Used Itanium-based systems that a hobbyist could likely use to bootstrap OpenVMS I64 have been seen selling on auction websites for under US$1000. New Integrity rx1620 series systems (officially supported by OpenVMS I64) have been offered as part of a week-long DSPP porting and training package for US$2000. See Section 2.8.3 for details on the DSPP program. Also see the HP Renew used- and/or refurbished-equipment program for any hardware that might be available.
Free and commercial VAX software-based hardware emulators are available for various platforms. See Section 13.12 for details on those.
Depending on the OpenVMS version and configuration, the OpenVMS Software Product Description (SPD) is available at:
When purchasing a system, ensure that the system itself is supported, that the system disk drive is supported or closely compatible, that the optical (CD or DVD) drive is supported or is closely compatable and that (in the case of SCSI devices) it also specifically supports 512-byte block transfers; no equivalent requirement exists for IDE devices. Also particularly ensure that the video controller is supported. Use of supported HP hardware will generally reduce the level of integration effort involved.
A CD-ROM, CD-R or DVD drive is required for OpenVMS Alpha installations, and a DVD-ROM or recordable or rewritable DVD DVD drive is required for OpenVMS I64 installations.
CD-ROM drive compatibility information is available at:
14.6 Where can I get more information on Alpha systems?
HP operates an AlphaServer information center at:
Alpha Technical information and documentation is available at:
Software Product Description (SPD) information, including platform support documentation:
Information on Multia hardware is available at:
Information on DEC 3000 series hardware is available at:
14.7 Describe Alpha instruction emulation and instruction subsets?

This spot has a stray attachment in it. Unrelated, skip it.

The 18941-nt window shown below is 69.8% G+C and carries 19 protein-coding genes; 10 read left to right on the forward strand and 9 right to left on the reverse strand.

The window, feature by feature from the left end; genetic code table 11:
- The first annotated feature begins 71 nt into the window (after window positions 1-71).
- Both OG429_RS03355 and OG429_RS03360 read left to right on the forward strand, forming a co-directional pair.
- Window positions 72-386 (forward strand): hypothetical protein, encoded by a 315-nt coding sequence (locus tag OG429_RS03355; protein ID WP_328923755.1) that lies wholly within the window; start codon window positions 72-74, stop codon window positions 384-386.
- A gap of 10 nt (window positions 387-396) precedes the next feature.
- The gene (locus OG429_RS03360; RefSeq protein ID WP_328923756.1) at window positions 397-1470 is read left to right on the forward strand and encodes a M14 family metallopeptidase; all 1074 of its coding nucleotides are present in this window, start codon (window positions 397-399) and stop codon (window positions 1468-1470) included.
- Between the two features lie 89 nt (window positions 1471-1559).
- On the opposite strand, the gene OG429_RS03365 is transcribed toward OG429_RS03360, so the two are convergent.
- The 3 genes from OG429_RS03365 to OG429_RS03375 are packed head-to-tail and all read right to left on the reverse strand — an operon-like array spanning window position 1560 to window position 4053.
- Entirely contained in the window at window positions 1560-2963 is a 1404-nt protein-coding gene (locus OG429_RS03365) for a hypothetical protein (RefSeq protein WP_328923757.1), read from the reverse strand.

The Alpha architecture is upward- and downward-compatible, and newer instructions are emulated on older platforms, for those cases where the compiler is explicitly requested to generate the newer Alpha instructions.
In particular, OpenVMS Alpha V7.1 and later include the instruction emulation capabilities necessary for the execution of newer Alpha instructions on older Alpha microprocessors. (Instruction emulation capabilities are available for user-mode application code, and are not available to device drivers or other similar kernel-mode code.)
Alpha instructions are available in groups (or subsets). Obviously, there is the base instruction set that is available on all Alpha microprocessors. Then, the following are the current instruction extension groups (or subsets) that are available on some of various recent Alpha microprocessors:
The typical instruction subset that provides the biggest win---and of course, your mileage may vary---is typically the instruction set that is provided by the EV56 and later; specifically, the byte-word instruction subset. To select this subset, use the following:
The /ARCHITECTURE controls the maximum instruction subset that the compiler will generally use, while the /OPTIMIZE=TUNE controls both the instruction-level scheduling and also the instructions generated inside loops---any code resulting from /OPTIMIZE=TUNE that is specific to an instruction subset will be generated only inside loops and will also be "protected" by an AMASK-based test that permits the execution of the proper code for the particular current Alpha microprocessor.